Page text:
Midrash is a Hebrew word that refers to a method of explaining various passages of the Bible. The word "midrash" also refers to a compilation of teachings that include exegetical or homiletical commentaries regarding passages within the Tanakh or Old Testament. Midrashic commentary is believed to have been handed down from one generation to another during ancient times through verbal communication and memorization. The writing of Midrashic literature began during the second century.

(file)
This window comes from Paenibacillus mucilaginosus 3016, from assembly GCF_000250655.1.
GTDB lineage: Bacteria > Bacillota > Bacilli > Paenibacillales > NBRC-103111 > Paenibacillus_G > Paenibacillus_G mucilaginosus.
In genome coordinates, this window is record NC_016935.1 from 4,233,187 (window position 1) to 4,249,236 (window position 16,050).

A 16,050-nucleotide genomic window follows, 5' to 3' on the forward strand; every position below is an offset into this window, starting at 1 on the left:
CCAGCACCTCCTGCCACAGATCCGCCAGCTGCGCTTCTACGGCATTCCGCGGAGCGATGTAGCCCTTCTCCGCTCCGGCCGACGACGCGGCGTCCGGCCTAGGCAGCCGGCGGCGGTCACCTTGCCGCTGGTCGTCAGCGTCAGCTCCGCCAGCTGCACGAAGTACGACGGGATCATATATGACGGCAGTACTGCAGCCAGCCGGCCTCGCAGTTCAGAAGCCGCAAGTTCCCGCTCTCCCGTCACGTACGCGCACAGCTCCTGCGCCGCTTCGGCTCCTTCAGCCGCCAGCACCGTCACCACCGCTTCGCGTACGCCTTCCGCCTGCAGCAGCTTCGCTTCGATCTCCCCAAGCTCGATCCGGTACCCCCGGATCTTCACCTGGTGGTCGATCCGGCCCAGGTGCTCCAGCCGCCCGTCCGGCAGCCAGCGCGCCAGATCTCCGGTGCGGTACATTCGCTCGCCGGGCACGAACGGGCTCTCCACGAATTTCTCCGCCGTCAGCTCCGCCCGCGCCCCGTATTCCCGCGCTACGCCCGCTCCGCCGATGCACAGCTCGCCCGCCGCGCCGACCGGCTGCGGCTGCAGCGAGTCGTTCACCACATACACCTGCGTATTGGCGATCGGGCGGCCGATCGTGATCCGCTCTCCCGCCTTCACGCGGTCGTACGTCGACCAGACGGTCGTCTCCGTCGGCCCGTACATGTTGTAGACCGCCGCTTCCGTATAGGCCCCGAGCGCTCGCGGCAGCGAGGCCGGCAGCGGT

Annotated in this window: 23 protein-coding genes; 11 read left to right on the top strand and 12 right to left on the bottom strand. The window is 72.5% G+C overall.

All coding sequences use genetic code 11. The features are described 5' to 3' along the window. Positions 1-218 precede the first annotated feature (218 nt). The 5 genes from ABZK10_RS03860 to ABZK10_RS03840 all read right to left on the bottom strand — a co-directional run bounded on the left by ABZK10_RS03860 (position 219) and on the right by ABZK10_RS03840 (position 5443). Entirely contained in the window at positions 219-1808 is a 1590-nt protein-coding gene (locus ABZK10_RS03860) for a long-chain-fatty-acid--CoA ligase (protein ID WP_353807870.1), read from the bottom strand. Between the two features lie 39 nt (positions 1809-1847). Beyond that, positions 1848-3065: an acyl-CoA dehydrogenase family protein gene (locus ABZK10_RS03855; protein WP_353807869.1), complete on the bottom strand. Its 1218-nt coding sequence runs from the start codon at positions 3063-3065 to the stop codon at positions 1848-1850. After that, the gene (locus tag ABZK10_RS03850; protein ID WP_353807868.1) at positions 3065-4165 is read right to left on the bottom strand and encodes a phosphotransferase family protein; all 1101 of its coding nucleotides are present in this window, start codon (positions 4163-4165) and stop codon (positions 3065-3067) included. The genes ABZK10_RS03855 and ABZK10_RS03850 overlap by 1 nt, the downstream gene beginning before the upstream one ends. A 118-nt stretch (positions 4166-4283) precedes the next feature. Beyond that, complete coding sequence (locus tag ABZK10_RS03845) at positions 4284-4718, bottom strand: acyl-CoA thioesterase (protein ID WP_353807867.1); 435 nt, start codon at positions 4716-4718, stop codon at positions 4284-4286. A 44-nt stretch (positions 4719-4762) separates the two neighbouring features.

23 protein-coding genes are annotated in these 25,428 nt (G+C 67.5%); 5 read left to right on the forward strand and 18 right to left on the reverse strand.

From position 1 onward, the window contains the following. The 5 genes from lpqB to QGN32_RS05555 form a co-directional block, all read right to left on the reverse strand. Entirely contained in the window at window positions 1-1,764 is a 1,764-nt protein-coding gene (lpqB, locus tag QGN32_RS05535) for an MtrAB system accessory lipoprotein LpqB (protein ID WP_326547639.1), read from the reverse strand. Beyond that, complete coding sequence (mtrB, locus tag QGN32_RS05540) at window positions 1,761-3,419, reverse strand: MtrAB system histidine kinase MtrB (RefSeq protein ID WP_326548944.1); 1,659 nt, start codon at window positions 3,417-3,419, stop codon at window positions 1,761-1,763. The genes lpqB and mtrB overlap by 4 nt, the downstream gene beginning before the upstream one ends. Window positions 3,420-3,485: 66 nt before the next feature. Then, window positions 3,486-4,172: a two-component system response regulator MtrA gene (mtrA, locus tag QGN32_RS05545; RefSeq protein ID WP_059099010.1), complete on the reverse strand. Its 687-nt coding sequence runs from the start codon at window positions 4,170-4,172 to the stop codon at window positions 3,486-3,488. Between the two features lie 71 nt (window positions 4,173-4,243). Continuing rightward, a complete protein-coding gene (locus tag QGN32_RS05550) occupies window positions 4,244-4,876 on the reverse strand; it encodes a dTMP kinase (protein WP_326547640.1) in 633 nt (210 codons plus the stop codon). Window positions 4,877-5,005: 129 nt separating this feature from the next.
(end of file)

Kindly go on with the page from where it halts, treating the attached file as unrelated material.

Midrashic literature often is categorized in two ways, as "Halakhic," or legal, or "Aggadic," non-legal and generally homiletical. Some of the more common compilations of Midrashic material are referred to as the Mekhilta, which largely focuses on commentary involving the book of Exodus; the Sifra, which focuses on Leviticus; the Sifre, which focuses on Numbers and Deuteronomy; and the Sifre Zutta, which focuses on the Bible's book called Numbers.
Other Midrashic books were compiled in later times, such as the Yalkut Shimoni, which was compiled during the 13th century and is a collection of midrash on the Old Testament.
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